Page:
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Duranite Polymer Membrane System

The base material for Duranite Polymer Membrane System is a heavily modified PVC (Polyvinl Chloride) compound. PVC in its many different forms is widely utilized throughout construction and manufacturing, where it is recognized for its durability, flexibility and resistance to ultra-violet radiation (UV). PVC has now in fact replaced many more construction materials than most of us realize  In our homes traditional (and expensive) copper water piping has become obsolete, with flexible PVC piping supplied in coils up to 30 meters long resulting in fewer joints and greater heat retention. The properties of PVC are such that these pipes are designed to carry water from a boiler at up to 82 degrees under high pressure, without adverse effects over the lifetime of a building. In its more rigid form PVC is also responsible for carrying waste from our sinks, toilets, baths and showers whilst being maintenance free never requiring painting. This doesn’t stop at the soil pipe disappearing into the ground at the side of your house, thanks to its toughness and long term durability PVC has also replaced heavy and expensive cast iron as the material of choice for sewage, storm water, and underground drainage piping.

PVC Already In Use

In fact the vast majority of us already rely on PVC to keep the rain, wind and intruders out of our homes. Over the last 30 years U-PVC (unplasticised-PVC) doors, windows, fascia boards and guttering etc have made our homes infinitely more secure, warm, comfortable and attractive, whilst eliminating the need for maintenance.

PVC Polymers For Flat Roofing

The use of PVC polymers for flat roofing was pioneered in Germany and Switzerland in the 1960s, and arrived in the UK in the 1970s. Duranite was developed to be a rugged, highly flexible plasticized PVC polymer which fights weathering and chemical attack, withstands extremes of temperature, and remains flexible down to -30 degrees. Duranite is now regarded as the future in flat roof waterproofing, and is produced in rolls up to 2 meters wide;all site seams consist of a minimum 50 mm overlap, the two sides of which are homogeneously welded and permanently become once, creating a double layer which is stronger than membrane itself, and does not involve any other substances such as glues etc. A good indication of the strength of an Duranite weld is the fact that U-PVC doors and window frames etc are simply made from lengths of U-PVC cut to length and welded together at the corners by the same principle as Duranite PVC is welded together on a flat roof.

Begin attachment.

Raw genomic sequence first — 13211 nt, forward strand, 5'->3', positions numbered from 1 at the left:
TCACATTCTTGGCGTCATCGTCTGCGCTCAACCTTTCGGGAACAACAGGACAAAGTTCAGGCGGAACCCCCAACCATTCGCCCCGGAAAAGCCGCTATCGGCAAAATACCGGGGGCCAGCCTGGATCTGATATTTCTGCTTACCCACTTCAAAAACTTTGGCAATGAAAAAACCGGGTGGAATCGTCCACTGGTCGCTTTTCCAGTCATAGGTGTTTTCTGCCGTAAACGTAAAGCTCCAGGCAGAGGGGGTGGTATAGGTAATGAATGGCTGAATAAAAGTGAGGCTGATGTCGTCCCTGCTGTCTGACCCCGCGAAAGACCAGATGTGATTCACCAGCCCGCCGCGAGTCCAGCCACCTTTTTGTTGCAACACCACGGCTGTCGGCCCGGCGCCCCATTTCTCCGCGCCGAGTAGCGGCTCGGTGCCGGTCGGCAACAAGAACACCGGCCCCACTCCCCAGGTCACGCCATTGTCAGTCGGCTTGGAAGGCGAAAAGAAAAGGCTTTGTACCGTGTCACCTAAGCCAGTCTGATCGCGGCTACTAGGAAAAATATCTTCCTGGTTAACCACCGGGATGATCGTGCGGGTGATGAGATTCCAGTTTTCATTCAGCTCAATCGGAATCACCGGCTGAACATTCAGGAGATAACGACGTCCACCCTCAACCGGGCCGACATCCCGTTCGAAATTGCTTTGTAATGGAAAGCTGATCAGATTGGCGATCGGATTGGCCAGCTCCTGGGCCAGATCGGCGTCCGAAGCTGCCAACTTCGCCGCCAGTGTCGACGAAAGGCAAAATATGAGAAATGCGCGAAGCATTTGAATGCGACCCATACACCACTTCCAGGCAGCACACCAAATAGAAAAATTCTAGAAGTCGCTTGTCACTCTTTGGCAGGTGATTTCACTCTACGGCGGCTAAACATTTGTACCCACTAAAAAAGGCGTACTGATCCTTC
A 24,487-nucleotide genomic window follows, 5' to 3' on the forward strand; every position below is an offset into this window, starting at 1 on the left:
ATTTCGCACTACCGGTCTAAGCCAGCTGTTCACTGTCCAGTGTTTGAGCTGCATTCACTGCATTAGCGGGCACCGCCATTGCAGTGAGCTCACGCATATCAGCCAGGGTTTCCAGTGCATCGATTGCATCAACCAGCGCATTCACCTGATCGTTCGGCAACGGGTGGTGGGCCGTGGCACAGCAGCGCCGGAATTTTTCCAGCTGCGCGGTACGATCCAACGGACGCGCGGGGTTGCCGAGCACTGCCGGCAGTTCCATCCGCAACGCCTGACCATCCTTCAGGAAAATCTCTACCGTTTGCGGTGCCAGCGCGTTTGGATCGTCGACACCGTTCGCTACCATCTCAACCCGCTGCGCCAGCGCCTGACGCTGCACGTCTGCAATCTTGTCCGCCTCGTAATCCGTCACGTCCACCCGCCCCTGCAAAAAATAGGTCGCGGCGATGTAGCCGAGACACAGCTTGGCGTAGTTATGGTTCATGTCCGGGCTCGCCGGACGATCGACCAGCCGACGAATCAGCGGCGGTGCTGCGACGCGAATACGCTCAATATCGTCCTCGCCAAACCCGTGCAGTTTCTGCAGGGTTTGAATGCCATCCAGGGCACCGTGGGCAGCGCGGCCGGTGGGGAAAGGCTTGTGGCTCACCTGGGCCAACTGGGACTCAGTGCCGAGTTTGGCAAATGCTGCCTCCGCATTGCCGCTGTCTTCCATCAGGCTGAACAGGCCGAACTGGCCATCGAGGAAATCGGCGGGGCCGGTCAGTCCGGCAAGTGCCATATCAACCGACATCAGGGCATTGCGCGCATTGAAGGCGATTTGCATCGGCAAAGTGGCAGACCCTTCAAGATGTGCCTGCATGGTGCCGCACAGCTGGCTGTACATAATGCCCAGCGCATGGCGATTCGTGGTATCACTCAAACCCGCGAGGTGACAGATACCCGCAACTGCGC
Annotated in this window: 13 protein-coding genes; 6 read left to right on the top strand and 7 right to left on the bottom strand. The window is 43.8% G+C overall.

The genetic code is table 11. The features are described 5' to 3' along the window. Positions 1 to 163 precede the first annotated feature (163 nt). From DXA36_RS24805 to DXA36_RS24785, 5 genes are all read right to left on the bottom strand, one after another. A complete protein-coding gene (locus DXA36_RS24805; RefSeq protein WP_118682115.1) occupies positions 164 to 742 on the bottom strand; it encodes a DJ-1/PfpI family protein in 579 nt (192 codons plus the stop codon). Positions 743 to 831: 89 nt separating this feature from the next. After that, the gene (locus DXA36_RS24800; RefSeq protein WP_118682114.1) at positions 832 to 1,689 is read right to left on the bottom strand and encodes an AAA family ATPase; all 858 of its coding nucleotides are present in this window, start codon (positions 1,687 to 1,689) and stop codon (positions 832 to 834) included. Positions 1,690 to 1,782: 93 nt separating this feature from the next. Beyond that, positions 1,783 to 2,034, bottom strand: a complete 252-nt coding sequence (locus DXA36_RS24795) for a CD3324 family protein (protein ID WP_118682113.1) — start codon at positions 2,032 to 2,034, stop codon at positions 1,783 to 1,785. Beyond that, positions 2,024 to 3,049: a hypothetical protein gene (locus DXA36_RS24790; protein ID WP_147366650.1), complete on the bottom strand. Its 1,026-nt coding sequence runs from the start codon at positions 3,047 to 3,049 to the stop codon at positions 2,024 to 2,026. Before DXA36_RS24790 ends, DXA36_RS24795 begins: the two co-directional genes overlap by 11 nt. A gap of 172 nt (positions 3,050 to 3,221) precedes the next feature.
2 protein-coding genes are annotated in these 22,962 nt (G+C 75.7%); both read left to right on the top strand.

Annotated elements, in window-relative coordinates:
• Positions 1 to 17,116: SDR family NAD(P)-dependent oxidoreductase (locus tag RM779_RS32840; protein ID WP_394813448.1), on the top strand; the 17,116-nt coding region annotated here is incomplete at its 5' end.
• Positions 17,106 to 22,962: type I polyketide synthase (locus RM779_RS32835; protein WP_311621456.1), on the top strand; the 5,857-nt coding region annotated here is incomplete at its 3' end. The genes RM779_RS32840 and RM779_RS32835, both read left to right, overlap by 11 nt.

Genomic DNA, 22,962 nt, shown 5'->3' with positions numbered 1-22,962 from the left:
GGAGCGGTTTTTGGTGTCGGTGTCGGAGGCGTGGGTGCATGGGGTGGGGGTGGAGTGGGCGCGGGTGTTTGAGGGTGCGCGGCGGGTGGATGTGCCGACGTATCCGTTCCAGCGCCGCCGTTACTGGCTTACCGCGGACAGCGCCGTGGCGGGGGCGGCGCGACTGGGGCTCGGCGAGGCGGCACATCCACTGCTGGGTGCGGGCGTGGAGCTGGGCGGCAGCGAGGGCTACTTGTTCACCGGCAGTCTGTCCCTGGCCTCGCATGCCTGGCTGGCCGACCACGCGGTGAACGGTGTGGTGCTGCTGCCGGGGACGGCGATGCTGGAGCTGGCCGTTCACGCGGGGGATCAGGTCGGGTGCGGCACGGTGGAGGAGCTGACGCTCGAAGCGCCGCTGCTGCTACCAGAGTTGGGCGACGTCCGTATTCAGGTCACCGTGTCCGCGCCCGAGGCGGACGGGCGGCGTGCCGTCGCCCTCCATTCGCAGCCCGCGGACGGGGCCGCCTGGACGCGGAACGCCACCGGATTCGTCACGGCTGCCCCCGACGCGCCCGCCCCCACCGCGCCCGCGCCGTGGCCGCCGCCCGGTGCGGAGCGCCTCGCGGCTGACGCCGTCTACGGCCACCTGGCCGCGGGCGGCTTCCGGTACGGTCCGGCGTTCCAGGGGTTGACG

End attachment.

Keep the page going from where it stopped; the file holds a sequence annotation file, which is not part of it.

Over 90% of flat roof leaks and failures are a result of defective edge details, many systems do not include edge trims and require “improvised” details to be produced on site, where edge trims are included most systems use plastics  The forces of expansion and contraction between differing materials also play a large part in such problems. For these reasons Duranite designed a range of edge trims and wall flashings fabricated solely from light gauge galvanized steel, which are laminated in Duranite to allow a homogeneous seam weld between the membrane and edge trims, creating an airtight seal. These are mechanically fixed into the roof deck (and brickwork where flashings are involved) using approved fasteners  and can realistically be expected to outlive the structure they are attached to.